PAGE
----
Anonymous, Adrian Chen, and the Shoe

September 5, 2012 § Leave a comment

Yes yes, this news is 12 hours old — I’m just now posting about Adrian Chen’s shoe and tutu-themed Glamour Shot because today was the first day of classes (well, the first day of my class), and one simply cannot write blog entries about that one time Anonymous said they did a thing and Adrian Chen responded trollishly whilst discussing one’s attendance policy.

So. Anonymous threatened to withhold any further information about an alleged hack on an alleged FBI cybersecurity agent, allegedly, unless Chen outfitted himself in a tutu and balanced a shoe on his head, Gangnam vintage ytmnd-style. Sounds legit! Chen agreed to Anon’s terms, and as a result, the above image will grace Gawker’s front page until 6:30 tonight.

As someone who studies the homologous relationship between troublemakers (trolls, hackers, etc) and members of the media, I am intrigued by this arrangement. By drawing attention to Anon’s claims, Chen breathed new life into the story. As a result, both Chen and Anonymous achieved their short-term objectives — the ultimate in quid pro quo branding. This is textbook amplification; this is how the process works. What’s unusual about this particular story is that Chen is (read: seems, I don’t know what lurks within the hearts of Gawker writers) fully aware of Anon’s intentions, but has decided to play along anyway — if only to call their bluff.

And this is where the story goes off-script. Usually, the media has no idea (or as the case may be, pretends to have no idea) that they’re ultimately just pawns in the troublemaker’s game. See Jenkem, see Over 9000 Penises. I’m curious to see how –or more interestingly, if– this unholy non-alliance results in the kind of spectacle Anonymous has historically been so adept at creating. I’m inclined to doubt it, since in this case there is no game to win. In fact, Chen’s willingness to play the game means the game has already been called, or at the very least is now Anonymous’ to lose. This is a very smart move on Chen’s part, not just in terms of pageviews, but also because his response –which essentially amounts to “I double-dog dare you”– will likely diffuse what Anon hoped would become the hot new trend in teen trolling. Well played, Gawker. Well played.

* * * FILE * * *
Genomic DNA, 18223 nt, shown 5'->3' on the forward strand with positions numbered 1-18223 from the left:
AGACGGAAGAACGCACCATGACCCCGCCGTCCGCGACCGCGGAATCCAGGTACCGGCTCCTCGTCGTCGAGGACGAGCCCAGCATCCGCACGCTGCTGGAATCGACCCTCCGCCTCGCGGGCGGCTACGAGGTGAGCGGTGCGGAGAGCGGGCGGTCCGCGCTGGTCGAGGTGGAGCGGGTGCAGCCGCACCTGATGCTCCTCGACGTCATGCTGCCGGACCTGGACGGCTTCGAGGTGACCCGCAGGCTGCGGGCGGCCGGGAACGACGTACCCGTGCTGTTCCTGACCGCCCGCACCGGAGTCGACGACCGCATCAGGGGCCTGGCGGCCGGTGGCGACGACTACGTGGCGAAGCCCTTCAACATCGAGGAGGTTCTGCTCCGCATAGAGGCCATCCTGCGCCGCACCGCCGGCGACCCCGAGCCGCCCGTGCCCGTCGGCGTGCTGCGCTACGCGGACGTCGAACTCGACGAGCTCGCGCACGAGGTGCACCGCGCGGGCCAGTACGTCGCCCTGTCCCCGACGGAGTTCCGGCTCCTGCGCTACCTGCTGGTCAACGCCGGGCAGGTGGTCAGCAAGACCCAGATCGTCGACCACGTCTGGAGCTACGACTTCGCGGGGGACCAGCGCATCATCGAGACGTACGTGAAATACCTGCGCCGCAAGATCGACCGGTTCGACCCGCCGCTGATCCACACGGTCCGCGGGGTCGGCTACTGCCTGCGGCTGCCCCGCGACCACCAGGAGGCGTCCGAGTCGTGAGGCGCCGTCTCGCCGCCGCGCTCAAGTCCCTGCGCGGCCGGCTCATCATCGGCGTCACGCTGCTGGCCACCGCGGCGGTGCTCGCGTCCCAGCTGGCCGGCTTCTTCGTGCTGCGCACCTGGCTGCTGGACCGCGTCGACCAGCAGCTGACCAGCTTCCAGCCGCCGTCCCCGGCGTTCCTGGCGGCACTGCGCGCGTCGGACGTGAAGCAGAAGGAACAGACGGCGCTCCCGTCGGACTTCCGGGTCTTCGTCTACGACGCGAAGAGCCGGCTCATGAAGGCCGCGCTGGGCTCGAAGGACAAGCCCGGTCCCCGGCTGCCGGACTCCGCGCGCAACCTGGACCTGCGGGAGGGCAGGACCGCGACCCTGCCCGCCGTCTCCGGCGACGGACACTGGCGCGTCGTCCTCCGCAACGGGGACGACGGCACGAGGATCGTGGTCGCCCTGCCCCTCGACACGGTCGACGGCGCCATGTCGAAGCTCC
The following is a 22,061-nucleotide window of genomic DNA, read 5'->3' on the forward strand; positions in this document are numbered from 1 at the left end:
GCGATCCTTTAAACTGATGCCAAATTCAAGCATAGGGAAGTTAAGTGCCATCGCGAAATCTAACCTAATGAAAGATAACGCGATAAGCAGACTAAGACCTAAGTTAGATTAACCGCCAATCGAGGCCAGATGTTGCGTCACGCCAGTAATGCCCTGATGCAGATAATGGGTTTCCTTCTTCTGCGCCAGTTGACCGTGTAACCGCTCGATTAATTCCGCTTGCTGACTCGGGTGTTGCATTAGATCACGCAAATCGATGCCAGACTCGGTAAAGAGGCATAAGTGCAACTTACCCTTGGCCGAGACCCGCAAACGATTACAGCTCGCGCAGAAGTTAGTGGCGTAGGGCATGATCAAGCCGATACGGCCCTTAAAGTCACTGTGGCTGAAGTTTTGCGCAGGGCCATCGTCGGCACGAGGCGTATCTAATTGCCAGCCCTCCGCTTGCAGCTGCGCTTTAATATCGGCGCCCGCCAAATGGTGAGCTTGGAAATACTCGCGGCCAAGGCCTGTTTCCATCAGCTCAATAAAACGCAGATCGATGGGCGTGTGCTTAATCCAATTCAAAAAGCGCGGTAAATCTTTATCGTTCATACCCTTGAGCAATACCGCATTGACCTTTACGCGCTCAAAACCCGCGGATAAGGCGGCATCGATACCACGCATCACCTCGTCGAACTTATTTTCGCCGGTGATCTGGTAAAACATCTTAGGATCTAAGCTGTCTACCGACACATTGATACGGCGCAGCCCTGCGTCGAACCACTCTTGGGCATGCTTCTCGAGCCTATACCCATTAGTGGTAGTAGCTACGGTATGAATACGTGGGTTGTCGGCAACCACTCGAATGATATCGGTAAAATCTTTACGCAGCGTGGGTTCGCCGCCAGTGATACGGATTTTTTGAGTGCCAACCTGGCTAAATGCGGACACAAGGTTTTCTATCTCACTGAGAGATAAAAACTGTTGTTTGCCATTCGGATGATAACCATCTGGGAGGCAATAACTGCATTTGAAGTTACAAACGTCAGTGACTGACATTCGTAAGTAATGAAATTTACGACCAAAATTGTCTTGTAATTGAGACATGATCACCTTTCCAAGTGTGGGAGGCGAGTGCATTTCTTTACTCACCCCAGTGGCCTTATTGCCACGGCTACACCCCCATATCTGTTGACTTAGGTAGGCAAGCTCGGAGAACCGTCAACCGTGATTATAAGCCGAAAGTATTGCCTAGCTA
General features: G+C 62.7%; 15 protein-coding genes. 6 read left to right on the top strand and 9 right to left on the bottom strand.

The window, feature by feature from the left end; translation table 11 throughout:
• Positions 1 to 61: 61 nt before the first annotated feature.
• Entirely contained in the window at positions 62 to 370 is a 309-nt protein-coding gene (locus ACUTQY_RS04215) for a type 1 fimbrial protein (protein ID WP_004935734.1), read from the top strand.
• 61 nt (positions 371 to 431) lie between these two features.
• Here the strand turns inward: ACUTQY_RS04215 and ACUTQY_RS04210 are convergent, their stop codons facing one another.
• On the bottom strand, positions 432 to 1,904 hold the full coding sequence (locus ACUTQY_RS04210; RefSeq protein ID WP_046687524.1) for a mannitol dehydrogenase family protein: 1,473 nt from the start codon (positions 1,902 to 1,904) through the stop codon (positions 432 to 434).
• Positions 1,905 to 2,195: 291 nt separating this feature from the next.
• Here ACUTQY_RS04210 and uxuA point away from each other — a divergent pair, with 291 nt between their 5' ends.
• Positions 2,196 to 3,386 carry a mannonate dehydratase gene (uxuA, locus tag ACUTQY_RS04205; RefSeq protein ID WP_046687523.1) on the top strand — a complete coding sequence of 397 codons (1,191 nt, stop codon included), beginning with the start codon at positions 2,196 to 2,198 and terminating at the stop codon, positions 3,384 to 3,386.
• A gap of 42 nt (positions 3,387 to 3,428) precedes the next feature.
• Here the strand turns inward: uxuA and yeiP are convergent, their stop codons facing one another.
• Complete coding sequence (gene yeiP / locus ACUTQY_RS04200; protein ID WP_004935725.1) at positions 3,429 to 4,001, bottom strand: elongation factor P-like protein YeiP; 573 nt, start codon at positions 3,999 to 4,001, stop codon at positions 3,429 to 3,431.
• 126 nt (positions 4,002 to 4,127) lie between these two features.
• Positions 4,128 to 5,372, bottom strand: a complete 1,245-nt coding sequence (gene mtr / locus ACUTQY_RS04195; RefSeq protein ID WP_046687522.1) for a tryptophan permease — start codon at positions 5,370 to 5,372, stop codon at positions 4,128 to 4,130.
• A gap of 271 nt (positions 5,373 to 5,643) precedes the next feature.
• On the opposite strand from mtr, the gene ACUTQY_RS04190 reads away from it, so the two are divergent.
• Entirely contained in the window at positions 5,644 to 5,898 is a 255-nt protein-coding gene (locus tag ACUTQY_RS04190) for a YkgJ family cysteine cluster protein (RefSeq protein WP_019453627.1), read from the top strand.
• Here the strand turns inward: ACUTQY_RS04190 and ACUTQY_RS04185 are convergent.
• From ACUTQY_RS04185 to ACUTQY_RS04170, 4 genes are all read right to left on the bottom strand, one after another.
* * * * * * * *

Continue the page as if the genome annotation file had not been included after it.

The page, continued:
Update: Yeah nothing happened, at least on Anon’s end. Both the FBI and Apple have denied Anon’s claims (that Anon acquired 12 million Apple ID names/passwords from the FBI, which acquired them from Apple), which…I mean who knows, corporate henchpeople deny things all the time. But we’re well past Anon’s deadline and there’s been no update to Chen’s Gawker article, and you can bet your bippy that he’d update if there was something worth updating. 


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